President-elect Donald Trump has said repealing the ACA will be a priority for his administration. On Dec. 6, 2016, Senate Majority Leader Mitch McConnell (R-Ky.) announced that a measure to repeal parts of the ACA will be the first item the Senate considers when it convenes on Jan. 3, 2017.

As the old Chinese curse has it: “May you live in interesting times,” and the potential slow-walk repeal of the ACA is probably the most “interesting” event for the U.S. healthcare system in recent times. Why? Because when it was enacted in 2010, the ACA was the product of a delicate balancing act among various parts of the healthcare industry. Each essentially agreed to sacrifices in exchange for the prospect of millions of Americans gaining insurance to help cover their medical expenses. And, because health systems are typically composed of every facet of the healthcare continuum—hospitals, post-acute, physician enterprises, ambulatory, diagnostic, private label, and captive insurance companies—each distinct component will be uniquely affected by the impact of a slow repeal and replacement of the ACA.

“Public opinion seems to be shifting,” said John Rother, president of the National Coalition on Health Care, an umbrella organization that includes doctors, businesses, unions, and religious groups. “It’s not clear when people say they want to ‘repeal,’ what they mean by that. It may mean they just want to get rid of the individual mandate.”

Hospital Industry Weighs In on Healthcare Reform

President-elect Trump received dozens of “white papers” urging the administration to tailor healthcare reform to the needs of their particular constituencies. Last week, the American Hospital Association (AHA) and the Federation of American Hospitals (FAH) sent letters to Trump and congressional leaders that underscored how nuanced the word “repeal” is when applied to a particular section of the healthcare industry and raised significant concerns about efforts to “repeal” the ACA.

The groups warned that a wholesale repeal of the ACA could cost hospitals hundreds of billions of dollars and result in “an unprecedented public health crisis” if the law is not replaced.

The letter cited a study conducted by the consulting firm Dobson DaVanzo & Associates that estimated the financial effects of repealing the ACA. The study assumed Congress would move forward with a budget reconciliation bill similar to the one Congress passed earlier this year (HR 3762), which would have repealed major ACA provisions but was vetoed by President Obama. FAH President Charles Kahn said he believes the bill “will serve as a template, or at least a starting point, for congressional action in 2017.”

The study projected that hospitals could lose $165.8 billion between 2018 and 2026 if the ACA is partially repealed and not replaced. That projection assumes the restoration of reductions to Medicaid Disproportionate Share Hospital (DSH) payments, as called for under HR 3762.

According to the study, hospitals also could lose an additional:

  1. $289.5 billion in Medicare payment inflation updates if payment reductions included in the ACA are not restored to payment levels that were in place before the ACA’s enactment; and
  2. $102.9 billion if reductions to Medicare and Medicaid DSH payments included in the ACA are not restored to payment levels that were in place before the ACA’s enactment.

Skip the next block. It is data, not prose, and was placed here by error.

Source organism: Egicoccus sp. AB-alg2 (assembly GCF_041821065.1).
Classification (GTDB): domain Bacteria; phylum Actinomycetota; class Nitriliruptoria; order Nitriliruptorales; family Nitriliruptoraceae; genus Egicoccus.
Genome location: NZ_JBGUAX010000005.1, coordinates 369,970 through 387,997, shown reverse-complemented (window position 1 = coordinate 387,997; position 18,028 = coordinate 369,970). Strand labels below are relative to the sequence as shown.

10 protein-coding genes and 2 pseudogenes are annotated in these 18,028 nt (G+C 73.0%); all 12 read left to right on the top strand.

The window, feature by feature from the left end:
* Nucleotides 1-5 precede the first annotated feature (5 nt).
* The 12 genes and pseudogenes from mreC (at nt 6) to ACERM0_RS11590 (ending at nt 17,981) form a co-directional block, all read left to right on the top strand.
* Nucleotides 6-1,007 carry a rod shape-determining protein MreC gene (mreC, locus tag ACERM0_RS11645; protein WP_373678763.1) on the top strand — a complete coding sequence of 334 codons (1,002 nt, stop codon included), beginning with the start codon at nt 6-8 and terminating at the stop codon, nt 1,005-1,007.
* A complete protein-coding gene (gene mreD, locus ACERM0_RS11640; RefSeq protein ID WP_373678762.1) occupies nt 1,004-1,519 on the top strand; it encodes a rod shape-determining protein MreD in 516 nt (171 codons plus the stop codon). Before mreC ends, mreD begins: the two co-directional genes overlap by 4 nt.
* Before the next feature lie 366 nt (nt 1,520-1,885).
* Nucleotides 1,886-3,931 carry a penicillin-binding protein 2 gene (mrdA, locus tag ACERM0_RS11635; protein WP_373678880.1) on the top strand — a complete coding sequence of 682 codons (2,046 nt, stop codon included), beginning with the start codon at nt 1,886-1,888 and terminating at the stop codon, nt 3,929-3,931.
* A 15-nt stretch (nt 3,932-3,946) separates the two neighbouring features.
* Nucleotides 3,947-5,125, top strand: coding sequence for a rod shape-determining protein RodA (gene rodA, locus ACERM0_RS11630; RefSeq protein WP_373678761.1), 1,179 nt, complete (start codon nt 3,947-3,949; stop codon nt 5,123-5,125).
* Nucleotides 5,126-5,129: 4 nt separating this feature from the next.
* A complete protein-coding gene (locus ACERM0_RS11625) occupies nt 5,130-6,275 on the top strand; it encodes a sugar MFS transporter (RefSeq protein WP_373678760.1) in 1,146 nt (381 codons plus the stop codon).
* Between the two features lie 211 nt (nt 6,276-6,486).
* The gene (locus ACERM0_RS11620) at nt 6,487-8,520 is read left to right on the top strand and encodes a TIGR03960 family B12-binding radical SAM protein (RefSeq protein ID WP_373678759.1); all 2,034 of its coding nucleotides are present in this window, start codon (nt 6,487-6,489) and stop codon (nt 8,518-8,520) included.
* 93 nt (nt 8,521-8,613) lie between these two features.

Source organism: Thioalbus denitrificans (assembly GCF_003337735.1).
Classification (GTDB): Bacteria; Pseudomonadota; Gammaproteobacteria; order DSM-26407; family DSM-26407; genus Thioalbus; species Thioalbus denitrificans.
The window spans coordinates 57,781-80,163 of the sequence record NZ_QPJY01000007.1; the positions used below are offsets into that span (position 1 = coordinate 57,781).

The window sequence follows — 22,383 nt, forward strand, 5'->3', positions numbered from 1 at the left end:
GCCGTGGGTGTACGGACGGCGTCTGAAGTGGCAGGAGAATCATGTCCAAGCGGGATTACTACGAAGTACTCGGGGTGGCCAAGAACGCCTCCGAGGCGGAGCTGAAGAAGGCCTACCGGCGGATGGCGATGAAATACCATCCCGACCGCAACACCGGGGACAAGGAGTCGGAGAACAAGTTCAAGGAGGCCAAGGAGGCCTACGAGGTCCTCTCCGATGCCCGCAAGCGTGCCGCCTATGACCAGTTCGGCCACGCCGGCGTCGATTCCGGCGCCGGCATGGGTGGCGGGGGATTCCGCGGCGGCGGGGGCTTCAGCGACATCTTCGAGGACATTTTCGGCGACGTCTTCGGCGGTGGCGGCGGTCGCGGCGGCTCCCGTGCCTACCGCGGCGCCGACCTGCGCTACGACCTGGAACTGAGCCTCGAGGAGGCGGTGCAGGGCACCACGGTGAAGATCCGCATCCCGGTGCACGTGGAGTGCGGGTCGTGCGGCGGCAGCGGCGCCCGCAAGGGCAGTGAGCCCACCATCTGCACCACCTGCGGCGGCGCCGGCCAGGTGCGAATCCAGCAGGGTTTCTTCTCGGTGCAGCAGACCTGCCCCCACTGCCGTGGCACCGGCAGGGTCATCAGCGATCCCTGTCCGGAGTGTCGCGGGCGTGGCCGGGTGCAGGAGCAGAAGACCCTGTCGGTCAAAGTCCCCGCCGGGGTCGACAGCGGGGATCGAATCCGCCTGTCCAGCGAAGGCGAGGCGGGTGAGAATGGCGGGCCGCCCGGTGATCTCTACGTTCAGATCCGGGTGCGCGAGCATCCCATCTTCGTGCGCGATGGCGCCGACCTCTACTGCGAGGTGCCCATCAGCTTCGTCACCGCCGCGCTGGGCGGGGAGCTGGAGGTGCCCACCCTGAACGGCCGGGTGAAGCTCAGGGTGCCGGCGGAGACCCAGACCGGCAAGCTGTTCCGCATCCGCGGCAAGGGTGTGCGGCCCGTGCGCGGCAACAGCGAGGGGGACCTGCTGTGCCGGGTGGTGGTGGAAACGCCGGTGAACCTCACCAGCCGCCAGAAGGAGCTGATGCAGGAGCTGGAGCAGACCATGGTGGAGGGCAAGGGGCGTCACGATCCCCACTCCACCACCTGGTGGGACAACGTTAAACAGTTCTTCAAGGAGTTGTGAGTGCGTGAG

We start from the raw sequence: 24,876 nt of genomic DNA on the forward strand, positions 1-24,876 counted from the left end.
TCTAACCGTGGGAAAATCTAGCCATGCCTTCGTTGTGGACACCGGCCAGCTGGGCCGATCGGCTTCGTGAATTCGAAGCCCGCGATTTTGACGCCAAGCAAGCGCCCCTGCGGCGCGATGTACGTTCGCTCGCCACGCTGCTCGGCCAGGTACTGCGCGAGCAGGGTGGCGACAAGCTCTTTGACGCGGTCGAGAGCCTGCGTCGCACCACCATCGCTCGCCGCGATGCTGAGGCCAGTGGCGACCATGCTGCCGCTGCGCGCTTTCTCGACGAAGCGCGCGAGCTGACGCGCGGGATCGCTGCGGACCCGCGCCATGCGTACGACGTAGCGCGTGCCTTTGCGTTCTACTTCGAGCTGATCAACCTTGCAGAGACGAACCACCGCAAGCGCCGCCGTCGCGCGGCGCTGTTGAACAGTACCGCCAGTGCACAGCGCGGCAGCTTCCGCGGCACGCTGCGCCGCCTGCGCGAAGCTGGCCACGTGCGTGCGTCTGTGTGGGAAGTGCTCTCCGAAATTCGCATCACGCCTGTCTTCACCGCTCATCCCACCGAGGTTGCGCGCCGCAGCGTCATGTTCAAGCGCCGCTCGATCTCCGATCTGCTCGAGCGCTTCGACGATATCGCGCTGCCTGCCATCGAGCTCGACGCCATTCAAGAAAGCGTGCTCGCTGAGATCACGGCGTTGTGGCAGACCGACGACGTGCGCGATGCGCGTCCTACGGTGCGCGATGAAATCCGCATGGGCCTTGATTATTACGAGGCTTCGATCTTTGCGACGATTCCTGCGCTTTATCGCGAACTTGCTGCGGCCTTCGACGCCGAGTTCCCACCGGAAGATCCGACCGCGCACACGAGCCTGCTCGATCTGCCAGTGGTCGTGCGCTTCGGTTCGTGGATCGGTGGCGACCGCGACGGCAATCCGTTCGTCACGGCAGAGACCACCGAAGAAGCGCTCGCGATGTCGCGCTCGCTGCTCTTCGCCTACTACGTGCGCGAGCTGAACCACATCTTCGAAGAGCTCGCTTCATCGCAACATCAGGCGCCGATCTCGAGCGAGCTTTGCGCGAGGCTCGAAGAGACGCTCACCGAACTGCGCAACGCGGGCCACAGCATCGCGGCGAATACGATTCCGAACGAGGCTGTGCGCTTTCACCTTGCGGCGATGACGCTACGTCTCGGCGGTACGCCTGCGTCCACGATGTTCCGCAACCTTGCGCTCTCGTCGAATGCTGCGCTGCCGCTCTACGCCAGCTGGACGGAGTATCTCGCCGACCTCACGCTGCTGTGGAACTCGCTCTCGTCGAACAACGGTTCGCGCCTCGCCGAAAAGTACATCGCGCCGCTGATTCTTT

As one of the first sectors of the healthcare industry to speak out publicly, Kahn believes lawmakers “will take a realistic view” in addressing the ACA that would create a “soft landing” for hospitals. Still, the prospect for less-nuanced changes to the ACA leaves hospital executives pondering their next steps. For now, we think it is time to Stay the Course – Assess What You Have – Wait and See – Be Alert – And Don’t Be Silent.

In this time of uncertainty and transition, our suggestion is that healthcare systems take steps now to assess the potential impact of health policy changes, such as:

  1. Staying in continual contact with their associations and congressional representatives to carefully monitor the situation in Washington as specific actions emerge to address the ACA, healthcare spending and value-based initiatives.
  2. Reviewing existing strategic and capital spending plans in order to develop several scenarios for policy change and assess how each scenario might affect organizational strategies and revenue depending on the population served, payer mix, and other factors.
  3. Focusing on strategic initiatives that align with the elements of the ACA that are likely to remain intact, including Accountable Care Organizations, bundling initiatives, and programs that reward value-based outcomes.
  4. Doubling down on population health management and the IT infrastructure to measure clinical performance, patient outcomes, and value-based purchasing.
  5. Unpacking every payor agreement—both governmental and private pay—to forecast the potential impact of reimbursement changes and, conversely, to develop the business case for receiving a fair share of a Medicaid block grant if Congress moves in that direction.

For organizations with initiatives under way related to retail care, consumerism, digital interaction, and telehealth, it will be important to maintain those efforts even at this uncertain time.

The change in administration in Washington has not altered the macroeconomic forces driving healthcare change. Payers, employers, nontraditional competitors, and consumers will continue to push for changes to the industry’s payment approach, cost level, transparency, delivery model, and consumer experience. And while even a slow-walk repeal of the ACA inevitably rings some alarm bells, the prospective changes will likely continue to reward population health, value, innovation, and the ability to meet evolving consumer expectations.